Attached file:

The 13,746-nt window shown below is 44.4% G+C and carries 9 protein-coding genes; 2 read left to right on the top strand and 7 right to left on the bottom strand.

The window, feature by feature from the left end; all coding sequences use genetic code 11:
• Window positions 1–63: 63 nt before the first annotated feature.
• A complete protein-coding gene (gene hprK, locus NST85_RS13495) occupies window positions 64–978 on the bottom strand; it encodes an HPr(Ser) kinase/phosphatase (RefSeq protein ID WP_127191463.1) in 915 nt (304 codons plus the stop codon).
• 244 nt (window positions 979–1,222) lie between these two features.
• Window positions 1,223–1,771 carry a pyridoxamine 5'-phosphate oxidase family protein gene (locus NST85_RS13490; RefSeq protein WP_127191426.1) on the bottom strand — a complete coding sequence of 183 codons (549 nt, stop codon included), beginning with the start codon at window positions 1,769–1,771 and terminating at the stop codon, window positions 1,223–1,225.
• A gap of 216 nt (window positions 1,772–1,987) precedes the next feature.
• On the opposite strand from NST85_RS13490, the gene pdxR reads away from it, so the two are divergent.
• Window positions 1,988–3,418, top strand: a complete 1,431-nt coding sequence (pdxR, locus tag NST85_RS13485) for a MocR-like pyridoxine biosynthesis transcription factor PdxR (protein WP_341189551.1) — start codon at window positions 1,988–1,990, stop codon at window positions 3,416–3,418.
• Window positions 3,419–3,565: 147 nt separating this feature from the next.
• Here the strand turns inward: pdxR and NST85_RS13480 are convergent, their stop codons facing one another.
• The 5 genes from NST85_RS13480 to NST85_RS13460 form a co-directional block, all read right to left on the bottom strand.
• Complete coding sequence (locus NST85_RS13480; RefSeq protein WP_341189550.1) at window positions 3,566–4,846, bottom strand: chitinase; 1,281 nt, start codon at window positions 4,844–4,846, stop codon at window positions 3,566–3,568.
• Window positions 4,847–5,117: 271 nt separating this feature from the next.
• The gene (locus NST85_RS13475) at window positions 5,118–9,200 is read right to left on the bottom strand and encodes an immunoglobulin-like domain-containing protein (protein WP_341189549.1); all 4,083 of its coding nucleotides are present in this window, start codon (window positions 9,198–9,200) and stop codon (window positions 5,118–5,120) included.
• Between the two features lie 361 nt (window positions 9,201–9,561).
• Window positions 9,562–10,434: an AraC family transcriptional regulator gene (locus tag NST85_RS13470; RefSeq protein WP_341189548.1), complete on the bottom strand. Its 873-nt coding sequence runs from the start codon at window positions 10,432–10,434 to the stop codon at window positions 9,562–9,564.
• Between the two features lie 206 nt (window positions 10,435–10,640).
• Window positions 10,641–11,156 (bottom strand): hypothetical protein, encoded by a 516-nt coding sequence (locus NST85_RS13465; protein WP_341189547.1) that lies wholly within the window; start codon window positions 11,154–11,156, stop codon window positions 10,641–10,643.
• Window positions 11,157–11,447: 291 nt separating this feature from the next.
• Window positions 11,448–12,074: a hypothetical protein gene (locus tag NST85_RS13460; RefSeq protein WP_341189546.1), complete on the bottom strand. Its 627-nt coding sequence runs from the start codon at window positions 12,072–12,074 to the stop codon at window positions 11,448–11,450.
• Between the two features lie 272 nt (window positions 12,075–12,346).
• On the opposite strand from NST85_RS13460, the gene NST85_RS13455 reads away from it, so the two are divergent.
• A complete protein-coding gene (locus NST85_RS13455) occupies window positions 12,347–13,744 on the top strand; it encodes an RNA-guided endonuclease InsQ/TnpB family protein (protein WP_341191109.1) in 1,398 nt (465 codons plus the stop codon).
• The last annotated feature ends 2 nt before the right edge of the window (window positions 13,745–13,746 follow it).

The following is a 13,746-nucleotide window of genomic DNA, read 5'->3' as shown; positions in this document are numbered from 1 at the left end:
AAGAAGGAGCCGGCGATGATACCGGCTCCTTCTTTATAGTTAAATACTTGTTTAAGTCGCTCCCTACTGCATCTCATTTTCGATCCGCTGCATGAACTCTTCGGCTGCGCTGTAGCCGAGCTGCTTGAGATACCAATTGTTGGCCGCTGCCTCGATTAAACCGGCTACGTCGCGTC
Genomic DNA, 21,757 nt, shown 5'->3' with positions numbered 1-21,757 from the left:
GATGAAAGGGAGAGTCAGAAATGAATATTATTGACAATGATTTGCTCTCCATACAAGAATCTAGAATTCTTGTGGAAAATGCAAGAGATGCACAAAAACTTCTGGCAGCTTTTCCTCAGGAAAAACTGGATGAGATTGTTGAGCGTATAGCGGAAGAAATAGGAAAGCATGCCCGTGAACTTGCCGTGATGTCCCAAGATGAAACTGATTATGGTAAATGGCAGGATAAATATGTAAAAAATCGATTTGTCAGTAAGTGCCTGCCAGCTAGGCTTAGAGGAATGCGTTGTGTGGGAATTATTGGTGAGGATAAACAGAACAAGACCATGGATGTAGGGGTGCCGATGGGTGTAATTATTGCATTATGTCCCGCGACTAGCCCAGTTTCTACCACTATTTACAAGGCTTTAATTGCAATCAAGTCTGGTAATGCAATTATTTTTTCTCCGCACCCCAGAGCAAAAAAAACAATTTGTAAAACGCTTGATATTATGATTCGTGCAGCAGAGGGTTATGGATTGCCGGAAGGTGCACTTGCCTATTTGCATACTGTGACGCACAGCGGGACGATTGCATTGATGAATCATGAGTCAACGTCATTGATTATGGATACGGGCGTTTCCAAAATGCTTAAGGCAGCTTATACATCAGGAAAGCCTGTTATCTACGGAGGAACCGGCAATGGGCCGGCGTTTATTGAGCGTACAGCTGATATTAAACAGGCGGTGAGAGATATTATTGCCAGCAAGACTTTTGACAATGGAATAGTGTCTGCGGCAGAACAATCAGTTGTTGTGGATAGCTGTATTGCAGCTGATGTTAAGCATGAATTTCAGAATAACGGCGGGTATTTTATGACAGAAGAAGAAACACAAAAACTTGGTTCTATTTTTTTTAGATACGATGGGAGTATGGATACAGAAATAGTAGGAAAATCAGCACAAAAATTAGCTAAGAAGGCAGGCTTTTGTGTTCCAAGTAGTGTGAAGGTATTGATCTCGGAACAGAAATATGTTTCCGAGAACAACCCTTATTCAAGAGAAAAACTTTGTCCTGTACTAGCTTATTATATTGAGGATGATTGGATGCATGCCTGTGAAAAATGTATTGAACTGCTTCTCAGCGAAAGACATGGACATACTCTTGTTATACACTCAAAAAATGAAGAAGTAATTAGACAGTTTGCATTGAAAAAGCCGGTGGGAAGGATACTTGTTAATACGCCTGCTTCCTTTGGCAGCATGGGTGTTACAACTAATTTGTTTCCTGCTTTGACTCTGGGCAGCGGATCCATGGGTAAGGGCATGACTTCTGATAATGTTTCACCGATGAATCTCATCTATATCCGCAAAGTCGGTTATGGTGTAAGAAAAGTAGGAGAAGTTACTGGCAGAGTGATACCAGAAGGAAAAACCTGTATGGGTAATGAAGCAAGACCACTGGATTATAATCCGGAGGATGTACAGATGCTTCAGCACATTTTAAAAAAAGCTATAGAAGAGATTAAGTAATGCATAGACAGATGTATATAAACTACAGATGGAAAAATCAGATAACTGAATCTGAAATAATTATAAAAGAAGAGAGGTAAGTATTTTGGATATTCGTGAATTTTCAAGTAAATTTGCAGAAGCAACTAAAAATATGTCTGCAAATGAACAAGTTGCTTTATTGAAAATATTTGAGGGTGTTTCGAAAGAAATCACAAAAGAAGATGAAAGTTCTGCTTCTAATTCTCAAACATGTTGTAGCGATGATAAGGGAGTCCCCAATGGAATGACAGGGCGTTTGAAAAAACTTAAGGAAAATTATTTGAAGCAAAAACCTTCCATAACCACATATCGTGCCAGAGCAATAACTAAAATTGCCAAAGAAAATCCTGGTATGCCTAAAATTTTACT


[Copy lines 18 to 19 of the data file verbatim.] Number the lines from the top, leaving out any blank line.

• Between the two features lie 206 nt (window positions 10,435–10,640).
• Window positions 10,641–11,156 (bottom strand): hypothetical protein, encoded by a 516-nt coding sequence (locus NST85_RS13465; protein WP_341189547.1) that lies wholly within the window; start codon window positions 11,154–11,156, stop codon window positions 10,641–10,643.